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January's Birthstone of the Month
Garnet derived its name from the Latin word granatus, meaning like a grain, which refers to the mode of occurrence wherein crystals resemble grains or seeds embedded in the matrix. Garnet is a family of minerals having similar physical and crystalline properties.
There are a number of trade and variety names for garnet, most of
these names are for particular colors of a specie.
Hessonite is the variety name for a fine orange, cinnamon brown, or
pinkish variety of grossularite, while tsavorite is the trade name for fine
dark green grossularite.
Melanite is a black titanium bearing variety of andradite and
demantoid is a rich green variety.
Malaya is a trade name for a pyrope-spessartite that varies in color from red, through shades of orange and brownish orange to peach and pink.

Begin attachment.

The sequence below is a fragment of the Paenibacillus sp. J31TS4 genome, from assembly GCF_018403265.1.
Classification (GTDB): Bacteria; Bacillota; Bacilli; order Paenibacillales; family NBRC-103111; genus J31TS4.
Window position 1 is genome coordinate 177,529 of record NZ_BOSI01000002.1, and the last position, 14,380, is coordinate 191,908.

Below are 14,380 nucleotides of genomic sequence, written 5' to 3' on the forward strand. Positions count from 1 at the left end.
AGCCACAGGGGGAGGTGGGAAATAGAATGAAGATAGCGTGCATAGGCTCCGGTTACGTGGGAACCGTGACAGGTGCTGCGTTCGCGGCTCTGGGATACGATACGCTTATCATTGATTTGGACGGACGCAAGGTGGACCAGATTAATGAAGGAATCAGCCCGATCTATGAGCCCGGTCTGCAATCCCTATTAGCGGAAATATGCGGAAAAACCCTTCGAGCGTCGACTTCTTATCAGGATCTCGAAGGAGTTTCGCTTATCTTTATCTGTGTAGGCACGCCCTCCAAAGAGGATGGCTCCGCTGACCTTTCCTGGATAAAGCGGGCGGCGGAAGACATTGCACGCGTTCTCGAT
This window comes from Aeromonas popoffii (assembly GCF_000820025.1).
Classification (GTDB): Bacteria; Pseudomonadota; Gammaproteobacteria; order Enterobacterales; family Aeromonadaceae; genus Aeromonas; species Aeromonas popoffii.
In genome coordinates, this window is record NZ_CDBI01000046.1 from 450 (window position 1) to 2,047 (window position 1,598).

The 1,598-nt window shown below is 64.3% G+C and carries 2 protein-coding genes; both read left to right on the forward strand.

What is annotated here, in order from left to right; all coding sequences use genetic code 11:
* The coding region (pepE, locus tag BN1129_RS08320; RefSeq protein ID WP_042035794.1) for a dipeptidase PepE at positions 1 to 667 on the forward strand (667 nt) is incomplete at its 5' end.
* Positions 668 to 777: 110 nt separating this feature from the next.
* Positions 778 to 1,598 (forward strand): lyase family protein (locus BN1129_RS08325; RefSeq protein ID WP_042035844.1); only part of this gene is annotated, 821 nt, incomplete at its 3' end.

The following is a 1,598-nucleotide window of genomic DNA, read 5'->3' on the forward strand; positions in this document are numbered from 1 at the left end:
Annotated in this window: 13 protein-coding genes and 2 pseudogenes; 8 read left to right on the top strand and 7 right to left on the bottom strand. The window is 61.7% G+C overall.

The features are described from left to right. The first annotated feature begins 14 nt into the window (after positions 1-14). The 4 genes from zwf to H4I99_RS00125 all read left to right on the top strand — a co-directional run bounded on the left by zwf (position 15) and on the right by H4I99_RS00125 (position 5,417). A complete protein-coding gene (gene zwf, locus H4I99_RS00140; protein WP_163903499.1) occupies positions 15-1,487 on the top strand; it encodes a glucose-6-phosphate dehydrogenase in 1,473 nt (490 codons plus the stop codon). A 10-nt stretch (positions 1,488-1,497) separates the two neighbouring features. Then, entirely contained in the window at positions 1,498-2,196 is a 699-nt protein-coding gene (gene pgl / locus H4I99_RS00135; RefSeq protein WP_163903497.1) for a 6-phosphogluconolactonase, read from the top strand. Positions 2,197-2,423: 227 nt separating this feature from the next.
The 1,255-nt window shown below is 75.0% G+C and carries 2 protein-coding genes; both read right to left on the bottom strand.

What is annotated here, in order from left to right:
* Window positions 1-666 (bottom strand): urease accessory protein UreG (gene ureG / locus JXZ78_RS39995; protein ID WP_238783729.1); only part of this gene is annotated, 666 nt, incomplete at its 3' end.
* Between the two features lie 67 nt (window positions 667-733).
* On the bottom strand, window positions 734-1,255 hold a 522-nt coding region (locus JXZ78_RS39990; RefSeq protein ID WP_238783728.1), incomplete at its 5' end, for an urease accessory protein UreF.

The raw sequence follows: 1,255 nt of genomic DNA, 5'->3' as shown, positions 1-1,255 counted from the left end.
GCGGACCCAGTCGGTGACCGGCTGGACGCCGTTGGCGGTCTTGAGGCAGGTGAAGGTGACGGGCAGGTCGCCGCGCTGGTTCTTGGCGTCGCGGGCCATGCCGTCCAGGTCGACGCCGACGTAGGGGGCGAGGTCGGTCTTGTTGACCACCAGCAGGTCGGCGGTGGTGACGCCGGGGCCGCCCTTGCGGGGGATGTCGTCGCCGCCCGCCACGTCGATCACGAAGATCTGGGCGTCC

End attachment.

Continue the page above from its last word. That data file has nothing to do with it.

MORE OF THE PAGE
Rhodolite is a purplish red pyrope-almandite solid solution garnet.
Fine-quality pyrope garnets from Czechoslovakia are often called Bohemian garnets. Almandite and almandite-pyrope solid solution garnets are the best abrasive types, but andradite, grossularite, and pyrope also are used All species of garnet have been used as gemstones.
Garnet displays the greatest variety of color of any mineral, occurring
in every color except blue. For example, grossularite can be colorless,
white, gray, yellow, yellowish green, various shades of green, brown,
pink, reddish, or black. Andradite garnet can be yellow-green, green,
greenish brown, orangy yellow, brown, grayish black or black.
Pyrope is commonly purplish red, purplish red, orangy red, crimson, or dark red; and almandite is deep red, brownish red, brownish black or violet-red. Spessartite garnet can be red, reddish orange, orange, yellow-brown, reddish brown, or blackish brown.
A few garnets exhibit a color-change phenomenon. They are one color when viewed in natural light and another color when viewed in incandescent light.
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